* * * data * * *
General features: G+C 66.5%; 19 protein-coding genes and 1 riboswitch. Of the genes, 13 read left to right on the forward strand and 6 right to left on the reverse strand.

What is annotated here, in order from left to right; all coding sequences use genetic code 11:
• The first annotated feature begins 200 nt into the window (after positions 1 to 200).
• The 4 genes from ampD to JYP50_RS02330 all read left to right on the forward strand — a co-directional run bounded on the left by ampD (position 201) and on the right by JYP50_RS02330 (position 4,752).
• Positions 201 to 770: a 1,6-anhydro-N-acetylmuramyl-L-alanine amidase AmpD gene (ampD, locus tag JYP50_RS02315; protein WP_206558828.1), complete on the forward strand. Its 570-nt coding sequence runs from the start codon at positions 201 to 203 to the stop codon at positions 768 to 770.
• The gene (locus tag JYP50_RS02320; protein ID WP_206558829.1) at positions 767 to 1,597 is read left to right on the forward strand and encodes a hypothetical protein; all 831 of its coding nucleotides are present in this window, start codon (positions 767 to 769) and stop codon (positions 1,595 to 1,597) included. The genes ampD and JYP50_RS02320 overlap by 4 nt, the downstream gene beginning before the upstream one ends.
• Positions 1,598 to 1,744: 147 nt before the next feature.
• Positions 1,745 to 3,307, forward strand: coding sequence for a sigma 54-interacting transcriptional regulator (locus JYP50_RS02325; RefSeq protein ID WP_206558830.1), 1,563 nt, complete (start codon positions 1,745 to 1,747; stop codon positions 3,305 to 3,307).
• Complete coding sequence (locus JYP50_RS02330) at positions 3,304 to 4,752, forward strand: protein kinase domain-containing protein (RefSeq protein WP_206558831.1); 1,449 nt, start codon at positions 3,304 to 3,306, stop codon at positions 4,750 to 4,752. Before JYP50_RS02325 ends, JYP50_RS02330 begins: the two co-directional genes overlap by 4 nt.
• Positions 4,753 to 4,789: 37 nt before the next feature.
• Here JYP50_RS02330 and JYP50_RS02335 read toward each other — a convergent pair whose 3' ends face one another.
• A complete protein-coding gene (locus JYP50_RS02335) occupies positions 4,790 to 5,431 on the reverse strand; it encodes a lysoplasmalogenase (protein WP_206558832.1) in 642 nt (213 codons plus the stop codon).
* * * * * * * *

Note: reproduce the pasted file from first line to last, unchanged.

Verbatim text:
General features: G+C 66.5%; 19 protein-coding genes and 1 riboswitch. Of the genes, 13 read left to right on the forward strand and 6 right to left on the reverse strand.

What is annotated here, in order from left to right; all coding sequences use genetic code 11:
• The first annotated feature begins 200 nt into the window (after positions 1 to 200).
• The 4 genes from ampD to JYP50_RS02330 all read left to right on the forward strand — a co-directional run bounded on the left by ampD (position 201) and on the right by JYP50_RS02330 (position 4,752).
• Positions 201 to 770: a 1,6-anhydro-N-acetylmuramyl-L-alanine amidase AmpD gene (ampD, locus tag JYP50_RS02315; protein WP_206558828.1), complete on the forward strand. Its 570-nt coding sequence runs from the start codon at positions 201 to 203 to the stop codon at positions 768 to 770.
• The gene (locus tag JYP50_RS02320; protein ID WP_206558829.1) at positions 767 to 1,597 is read left to right on the forward strand and encodes a hypothetical protein; all 831 of its coding nucleotides are present in this window, start codon (positions 767 to 769) and stop codon (positions 1,595 to 1,597) included. The genes ampD and JYP50_RS02320 overlap by 4 nt, the downstream gene beginning before the upstream one ends.
• Positions 1,598 to 1,744: 147 nt before the next feature.
• Positions 1,745 to 3,307, forward strand: coding sequence for a sigma 54-interacting transcriptional regulator (locus JYP50_RS02325; RefSeq protein ID WP_206558830.1), 1,563 nt, complete (start codon positions 1,745 to 1,747; stop codon positions 3,305 to 3,307).
• Complete coding sequence (locus JYP50_RS02330) at positions 3,304 to 4,752, forward strand: protein kinase domain-containing protein (RefSeq protein WP_206558831.1); 1,449 nt, start codon at positions 3,304 to 3,306, stop codon at positions 4,750 to 4,752. Before JYP50_RS02325 ends, JYP50_RS02330 begins: the two co-directional genes overlap by 4 nt.
• Positions 4,753 to 4,789: 37 nt before the next feature.
• Here JYP50_RS02330 and JYP50_RS02335 read toward each other — a convergent pair whose 3' ends face one another.
• A complete protein-coding gene (locus JYP50_RS02335) occupies positions 4,790 to 5,431 on the reverse strand; it encodes a lysoplasmalogenase (protein WP_206558832.1) in 642 nt (213 codons plus the stop codon).